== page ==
We conducted two experiments to test whether police interrogation elicits a biphasic process of resistance from suspects. According to this process, the initial threat of police interrogation mobilizes suspects to resist interrogative influence in a manner akin to a fight or flight response, but suspects' protracted self-regulation of their behavior during subsequent questioning increases their susceptibility to interrogative influence in the long-run. In Experiment 1 (N = 316), participants who were threatened by an accusation of misconduct exhibited responses indicative of mobilization and more strongly resisted social pressure to acquiesce to suggestive questioning than did participants who were not accused...
October 20, 2016: Law and Human Behavior
Jessica S Waldrop, Kaitlyn R Erb, Matthew J Grawitch
This study investigated the inherent complexities of the work-life interface (WLI) by examining the relationship between resource allocation (i.e., time and energy dedicated to a particular domain) and perceived interference of individual life domains. Much of the research on the WLI is based on the assumption that a linear pattern best describes the relationship between resource allocation and the interference caused by various life domains; however, this study examined the possibility that curvilinear relationships may be a more appropriate representation...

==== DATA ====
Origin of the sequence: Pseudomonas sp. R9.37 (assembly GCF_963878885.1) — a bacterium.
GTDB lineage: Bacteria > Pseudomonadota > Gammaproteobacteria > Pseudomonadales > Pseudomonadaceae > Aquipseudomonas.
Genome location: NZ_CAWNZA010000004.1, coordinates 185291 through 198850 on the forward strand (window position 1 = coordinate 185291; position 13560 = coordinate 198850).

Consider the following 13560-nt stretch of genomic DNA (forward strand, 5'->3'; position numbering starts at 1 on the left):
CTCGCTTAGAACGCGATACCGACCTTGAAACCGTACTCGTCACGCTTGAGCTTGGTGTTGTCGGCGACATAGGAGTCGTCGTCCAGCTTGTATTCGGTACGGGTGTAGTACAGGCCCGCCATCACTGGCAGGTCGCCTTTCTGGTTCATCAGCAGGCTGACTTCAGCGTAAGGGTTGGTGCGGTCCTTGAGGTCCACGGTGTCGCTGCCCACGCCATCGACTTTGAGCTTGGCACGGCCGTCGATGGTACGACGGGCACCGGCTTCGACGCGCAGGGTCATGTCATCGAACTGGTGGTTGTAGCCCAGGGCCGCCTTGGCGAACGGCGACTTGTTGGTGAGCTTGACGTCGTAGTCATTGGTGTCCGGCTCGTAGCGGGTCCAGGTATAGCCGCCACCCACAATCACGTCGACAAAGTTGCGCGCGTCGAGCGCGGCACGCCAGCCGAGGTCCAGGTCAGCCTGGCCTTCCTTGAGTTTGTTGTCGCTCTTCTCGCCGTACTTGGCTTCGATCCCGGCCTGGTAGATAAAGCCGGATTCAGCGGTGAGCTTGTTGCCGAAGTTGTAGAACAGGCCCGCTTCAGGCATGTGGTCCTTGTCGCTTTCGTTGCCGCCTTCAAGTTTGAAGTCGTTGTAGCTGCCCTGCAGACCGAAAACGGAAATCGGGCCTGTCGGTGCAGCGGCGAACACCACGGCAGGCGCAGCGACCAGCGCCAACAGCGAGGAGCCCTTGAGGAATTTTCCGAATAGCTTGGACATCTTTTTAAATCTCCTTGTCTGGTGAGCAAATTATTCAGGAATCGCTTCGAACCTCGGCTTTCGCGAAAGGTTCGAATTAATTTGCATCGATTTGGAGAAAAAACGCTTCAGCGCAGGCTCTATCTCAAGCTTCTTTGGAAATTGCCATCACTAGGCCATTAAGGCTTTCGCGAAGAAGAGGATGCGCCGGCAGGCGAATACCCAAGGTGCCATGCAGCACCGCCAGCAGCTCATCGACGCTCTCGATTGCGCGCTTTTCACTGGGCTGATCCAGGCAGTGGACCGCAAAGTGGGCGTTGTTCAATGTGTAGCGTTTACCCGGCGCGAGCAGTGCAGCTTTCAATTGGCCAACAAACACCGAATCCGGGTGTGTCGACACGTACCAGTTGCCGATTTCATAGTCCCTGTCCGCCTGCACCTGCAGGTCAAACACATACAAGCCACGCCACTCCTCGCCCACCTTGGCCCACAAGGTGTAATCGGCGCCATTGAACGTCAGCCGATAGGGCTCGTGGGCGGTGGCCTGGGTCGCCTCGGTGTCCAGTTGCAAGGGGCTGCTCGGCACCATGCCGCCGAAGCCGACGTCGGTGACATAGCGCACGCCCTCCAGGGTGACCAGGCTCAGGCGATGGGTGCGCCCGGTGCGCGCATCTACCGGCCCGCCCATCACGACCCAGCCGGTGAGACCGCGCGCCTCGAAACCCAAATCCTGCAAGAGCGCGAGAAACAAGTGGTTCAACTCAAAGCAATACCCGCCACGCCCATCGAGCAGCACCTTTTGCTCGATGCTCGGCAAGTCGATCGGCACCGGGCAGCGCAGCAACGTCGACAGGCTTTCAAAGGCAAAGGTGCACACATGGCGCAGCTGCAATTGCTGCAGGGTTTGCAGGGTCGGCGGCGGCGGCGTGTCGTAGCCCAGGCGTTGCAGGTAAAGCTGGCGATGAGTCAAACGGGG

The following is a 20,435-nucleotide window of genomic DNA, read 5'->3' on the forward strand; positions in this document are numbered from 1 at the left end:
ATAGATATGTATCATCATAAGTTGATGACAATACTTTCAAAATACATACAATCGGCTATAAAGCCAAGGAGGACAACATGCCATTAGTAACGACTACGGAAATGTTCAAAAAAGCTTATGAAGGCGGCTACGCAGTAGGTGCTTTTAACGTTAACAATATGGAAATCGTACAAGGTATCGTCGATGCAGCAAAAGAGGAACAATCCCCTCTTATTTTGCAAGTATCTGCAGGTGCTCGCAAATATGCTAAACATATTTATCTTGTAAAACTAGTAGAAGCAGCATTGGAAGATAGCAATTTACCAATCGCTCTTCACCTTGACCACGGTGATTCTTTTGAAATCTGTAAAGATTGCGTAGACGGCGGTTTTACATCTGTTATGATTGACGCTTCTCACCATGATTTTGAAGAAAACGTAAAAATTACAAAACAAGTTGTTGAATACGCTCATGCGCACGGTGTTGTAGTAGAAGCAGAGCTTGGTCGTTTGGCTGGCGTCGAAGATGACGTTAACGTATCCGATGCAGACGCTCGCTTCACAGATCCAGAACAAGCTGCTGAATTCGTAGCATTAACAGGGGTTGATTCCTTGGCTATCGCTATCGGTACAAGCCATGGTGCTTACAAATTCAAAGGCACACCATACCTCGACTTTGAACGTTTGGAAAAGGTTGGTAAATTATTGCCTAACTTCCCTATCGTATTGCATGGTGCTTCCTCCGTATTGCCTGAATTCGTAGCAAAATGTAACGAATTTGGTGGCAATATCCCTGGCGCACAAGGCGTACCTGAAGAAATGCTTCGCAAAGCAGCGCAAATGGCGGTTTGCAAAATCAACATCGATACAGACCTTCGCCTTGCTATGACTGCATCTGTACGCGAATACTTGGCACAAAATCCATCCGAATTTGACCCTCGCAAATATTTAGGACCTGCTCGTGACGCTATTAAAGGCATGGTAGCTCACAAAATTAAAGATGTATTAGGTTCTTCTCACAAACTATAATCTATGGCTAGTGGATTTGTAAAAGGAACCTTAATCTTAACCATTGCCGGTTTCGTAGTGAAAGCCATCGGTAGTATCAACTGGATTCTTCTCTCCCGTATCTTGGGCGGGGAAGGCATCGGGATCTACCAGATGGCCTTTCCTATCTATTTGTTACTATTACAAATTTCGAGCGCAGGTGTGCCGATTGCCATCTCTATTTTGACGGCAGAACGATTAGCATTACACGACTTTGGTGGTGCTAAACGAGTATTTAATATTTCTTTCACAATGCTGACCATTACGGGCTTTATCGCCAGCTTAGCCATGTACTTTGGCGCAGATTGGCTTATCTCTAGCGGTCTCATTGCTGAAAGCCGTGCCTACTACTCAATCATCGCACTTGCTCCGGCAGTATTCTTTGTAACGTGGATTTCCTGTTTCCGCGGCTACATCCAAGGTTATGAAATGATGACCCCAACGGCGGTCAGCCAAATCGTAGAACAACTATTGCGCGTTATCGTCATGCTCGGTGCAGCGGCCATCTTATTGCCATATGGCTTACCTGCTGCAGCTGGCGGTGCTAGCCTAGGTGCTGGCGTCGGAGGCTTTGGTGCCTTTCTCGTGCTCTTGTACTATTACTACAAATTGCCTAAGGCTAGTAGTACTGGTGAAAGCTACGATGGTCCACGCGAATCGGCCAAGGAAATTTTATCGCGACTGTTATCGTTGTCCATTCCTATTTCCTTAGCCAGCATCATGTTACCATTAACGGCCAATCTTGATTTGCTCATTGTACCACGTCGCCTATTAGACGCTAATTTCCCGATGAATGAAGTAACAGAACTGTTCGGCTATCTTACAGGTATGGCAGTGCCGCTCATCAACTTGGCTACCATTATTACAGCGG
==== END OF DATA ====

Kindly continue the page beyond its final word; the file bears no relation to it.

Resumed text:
October 20, 2016: Stress and Health: Journal of the International Society for the Investigation of Stress
J Casey, E Jardim, J Th Martinsohn
Exploitation of fish and shellfish stocks by the European Union fishing fleet is managed under the Common Fisheries Policy (CFP), which aims to ensure that fishing and aquaculture are environmentally, economically and socially sustainable and that they provide a source of healthy food for E.U. citizens. A notable feature of the CFP is its legally enshrined requirement for sound scientific advice to underpin its objectives. The CFP was first conceived in 1970 when it formed part of the Common Agricultural Policy...